This is despite the fact that there is only a fair correlation between two different self-reported dietary surveys that were performed a week apart and despite the fact that the Health Diet Score only measures compliance to dietary guidelines and not actual health outcomes.
Daily Egg ConsumptionHDS
Low (0-.0.3)55.6
Low-Medium (0.3-0.4)58.2
Medium (0.4-0.6)59.7
Medium-High (0.6-1.0)60.5
High consumption (> 1.0)61.3
Non consumer57.7

Daily egg consumption compared with average HDS

The justification for “Eggs are OK everyday”, is that the as the egg consumption increases, so does the Healthy Diet Score. However, the Healthy Diet Score has not been shown to be associated with an increase in health outcomes.

If the weight status is compared with the egg consumption and Healthy Diet Score, a different observation is shown.

Weight StatusEggs per day - maleEggs per day - femaleMean Diet Score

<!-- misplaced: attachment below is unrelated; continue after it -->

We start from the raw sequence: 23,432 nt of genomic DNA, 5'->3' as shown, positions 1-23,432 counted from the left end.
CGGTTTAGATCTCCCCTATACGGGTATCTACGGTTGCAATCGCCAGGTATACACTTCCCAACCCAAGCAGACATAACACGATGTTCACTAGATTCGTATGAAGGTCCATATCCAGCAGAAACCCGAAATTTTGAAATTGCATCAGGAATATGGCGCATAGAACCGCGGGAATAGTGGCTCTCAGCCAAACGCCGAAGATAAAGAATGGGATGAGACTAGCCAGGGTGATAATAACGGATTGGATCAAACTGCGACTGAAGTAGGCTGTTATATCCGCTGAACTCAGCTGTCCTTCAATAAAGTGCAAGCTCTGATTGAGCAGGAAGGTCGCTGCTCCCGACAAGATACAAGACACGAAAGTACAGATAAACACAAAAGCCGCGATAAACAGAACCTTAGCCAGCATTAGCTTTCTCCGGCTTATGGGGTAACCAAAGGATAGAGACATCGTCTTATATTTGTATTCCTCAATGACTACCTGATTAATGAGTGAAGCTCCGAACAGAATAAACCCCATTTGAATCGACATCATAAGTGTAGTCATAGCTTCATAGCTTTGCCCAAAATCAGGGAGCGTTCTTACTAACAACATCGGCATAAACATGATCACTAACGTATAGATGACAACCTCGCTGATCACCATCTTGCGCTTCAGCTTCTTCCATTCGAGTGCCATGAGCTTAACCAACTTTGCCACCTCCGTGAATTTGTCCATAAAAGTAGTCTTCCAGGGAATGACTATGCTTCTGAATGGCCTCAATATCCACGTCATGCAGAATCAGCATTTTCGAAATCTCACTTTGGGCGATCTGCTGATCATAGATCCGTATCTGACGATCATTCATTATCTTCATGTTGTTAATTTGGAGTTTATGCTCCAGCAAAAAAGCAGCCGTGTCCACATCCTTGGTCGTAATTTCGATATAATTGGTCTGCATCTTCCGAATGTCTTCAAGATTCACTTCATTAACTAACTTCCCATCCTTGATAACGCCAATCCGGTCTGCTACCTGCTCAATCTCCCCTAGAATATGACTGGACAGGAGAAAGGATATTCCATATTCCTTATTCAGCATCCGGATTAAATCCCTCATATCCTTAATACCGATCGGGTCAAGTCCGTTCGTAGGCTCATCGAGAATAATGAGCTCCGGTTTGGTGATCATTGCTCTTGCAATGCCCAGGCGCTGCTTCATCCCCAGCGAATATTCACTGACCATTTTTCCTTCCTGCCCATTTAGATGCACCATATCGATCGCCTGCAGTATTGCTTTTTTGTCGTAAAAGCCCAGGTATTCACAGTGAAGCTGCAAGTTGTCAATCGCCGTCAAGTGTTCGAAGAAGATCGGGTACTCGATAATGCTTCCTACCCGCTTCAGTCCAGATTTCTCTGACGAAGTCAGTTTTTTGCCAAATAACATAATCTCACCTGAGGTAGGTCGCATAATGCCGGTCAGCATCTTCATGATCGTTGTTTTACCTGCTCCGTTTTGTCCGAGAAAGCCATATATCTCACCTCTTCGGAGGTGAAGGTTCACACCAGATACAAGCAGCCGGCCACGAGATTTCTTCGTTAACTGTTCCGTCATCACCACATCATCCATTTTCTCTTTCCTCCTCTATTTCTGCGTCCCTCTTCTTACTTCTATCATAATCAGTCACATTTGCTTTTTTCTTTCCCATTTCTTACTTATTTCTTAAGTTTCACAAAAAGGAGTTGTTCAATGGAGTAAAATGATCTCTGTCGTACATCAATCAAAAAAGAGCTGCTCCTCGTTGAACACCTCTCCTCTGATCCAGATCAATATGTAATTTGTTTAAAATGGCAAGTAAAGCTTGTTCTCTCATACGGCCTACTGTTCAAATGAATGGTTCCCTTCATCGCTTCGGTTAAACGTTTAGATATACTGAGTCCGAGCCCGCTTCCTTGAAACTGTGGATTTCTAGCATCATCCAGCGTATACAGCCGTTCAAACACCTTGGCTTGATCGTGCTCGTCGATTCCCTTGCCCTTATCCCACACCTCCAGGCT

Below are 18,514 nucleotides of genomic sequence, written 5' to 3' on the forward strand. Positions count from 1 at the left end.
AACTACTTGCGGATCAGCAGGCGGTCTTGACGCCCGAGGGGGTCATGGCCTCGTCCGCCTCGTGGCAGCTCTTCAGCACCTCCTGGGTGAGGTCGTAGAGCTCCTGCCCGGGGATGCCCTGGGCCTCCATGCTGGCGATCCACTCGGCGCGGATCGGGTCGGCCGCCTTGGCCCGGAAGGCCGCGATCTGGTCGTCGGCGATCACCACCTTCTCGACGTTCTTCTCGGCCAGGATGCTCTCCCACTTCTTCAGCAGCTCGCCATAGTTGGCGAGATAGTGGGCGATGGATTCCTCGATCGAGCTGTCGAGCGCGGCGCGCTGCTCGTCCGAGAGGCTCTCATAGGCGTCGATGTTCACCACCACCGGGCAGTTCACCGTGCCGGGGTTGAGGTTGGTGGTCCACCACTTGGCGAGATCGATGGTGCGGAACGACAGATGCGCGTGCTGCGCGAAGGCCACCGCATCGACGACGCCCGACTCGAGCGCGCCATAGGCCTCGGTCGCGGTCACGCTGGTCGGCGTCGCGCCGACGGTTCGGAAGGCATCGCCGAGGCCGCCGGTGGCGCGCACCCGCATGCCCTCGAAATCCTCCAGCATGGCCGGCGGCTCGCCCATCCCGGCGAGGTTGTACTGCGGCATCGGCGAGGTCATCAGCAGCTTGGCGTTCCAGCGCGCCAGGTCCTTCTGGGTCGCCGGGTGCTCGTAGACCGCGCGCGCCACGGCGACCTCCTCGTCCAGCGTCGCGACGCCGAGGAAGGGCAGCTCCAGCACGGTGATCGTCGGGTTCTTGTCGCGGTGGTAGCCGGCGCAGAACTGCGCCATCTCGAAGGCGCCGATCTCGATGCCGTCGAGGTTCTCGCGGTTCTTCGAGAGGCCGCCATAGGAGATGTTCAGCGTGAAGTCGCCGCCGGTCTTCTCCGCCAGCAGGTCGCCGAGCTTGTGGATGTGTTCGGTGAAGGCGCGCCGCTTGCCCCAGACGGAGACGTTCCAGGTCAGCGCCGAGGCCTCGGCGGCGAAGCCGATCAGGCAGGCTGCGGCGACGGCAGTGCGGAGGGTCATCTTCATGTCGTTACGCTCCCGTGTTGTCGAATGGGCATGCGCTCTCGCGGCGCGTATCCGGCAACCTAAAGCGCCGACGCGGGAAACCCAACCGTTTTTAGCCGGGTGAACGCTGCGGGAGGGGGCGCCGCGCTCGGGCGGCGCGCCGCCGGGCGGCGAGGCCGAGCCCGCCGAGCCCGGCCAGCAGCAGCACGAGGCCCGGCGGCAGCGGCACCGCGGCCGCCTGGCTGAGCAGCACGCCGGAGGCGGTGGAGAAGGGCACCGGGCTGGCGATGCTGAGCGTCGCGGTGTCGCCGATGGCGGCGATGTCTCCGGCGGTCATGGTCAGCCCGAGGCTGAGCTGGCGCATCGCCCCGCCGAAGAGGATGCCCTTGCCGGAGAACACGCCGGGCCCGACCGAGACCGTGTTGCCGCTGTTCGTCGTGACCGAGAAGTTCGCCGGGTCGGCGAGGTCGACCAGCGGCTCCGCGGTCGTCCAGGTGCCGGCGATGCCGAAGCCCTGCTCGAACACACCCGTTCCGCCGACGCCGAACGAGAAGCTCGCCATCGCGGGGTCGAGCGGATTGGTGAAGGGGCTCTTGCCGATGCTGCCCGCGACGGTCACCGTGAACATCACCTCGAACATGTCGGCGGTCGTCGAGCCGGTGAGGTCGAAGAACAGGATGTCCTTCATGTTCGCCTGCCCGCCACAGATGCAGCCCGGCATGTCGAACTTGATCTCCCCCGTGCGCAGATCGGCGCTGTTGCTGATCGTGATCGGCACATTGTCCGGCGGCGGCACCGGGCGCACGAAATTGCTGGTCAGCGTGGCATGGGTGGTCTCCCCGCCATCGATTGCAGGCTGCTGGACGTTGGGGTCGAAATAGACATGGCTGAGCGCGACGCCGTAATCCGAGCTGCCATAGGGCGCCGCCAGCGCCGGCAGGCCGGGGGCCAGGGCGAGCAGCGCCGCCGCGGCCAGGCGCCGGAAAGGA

Underweight1.04 (2.24)0.62 (1.20)59.6 (14.4)
Normal weight0.83 (1.34)0.77 (1.28)60.5 (12.6)
Overweight0.89 (1.65)0.83 (1.45)58.1 (12.5)
Obese0.98 (1.84)0.88 (1.58)55.7 (13.2)

The mean egg consumption and mean HDS compared with weight status.
The standard deviation is shown in brackets.

The only measured health outcome shows an increase in body weight as the number of eggs consumed increases and a decrease in the mean of the Healthy Diet Score.

Dairy, meat, fish, poultry are given positive ratings in the Healthy Diet Score despite Seventh-day Adventists’ studies consistently showing an improvement in health status as the diet becomes more vegan.[5]

Category%BMIType 2 diabetes
Odds ratio*
No red meat, fish, poultry, dairy, eggs
Lacto-ovo vegetarians
Vegan with eggs and milk
Vegan with fish, milk and eggs
Red meat, poultry less than once a week plus fish, milk, and eggs
Red meat, poultry more than once a week plus fish, milk, and eggs

(*) After adjustment for age, sex, ethnicity, education, income, physical activity, television watching, sleep habits, alcohol use and BMI

These figures are after adjustment for BMI, physical activity and television watching which not independent variables.

Note that the comparisons are with Californian Adventists who are much healthier that the average Californian who are also much healthier than the average American.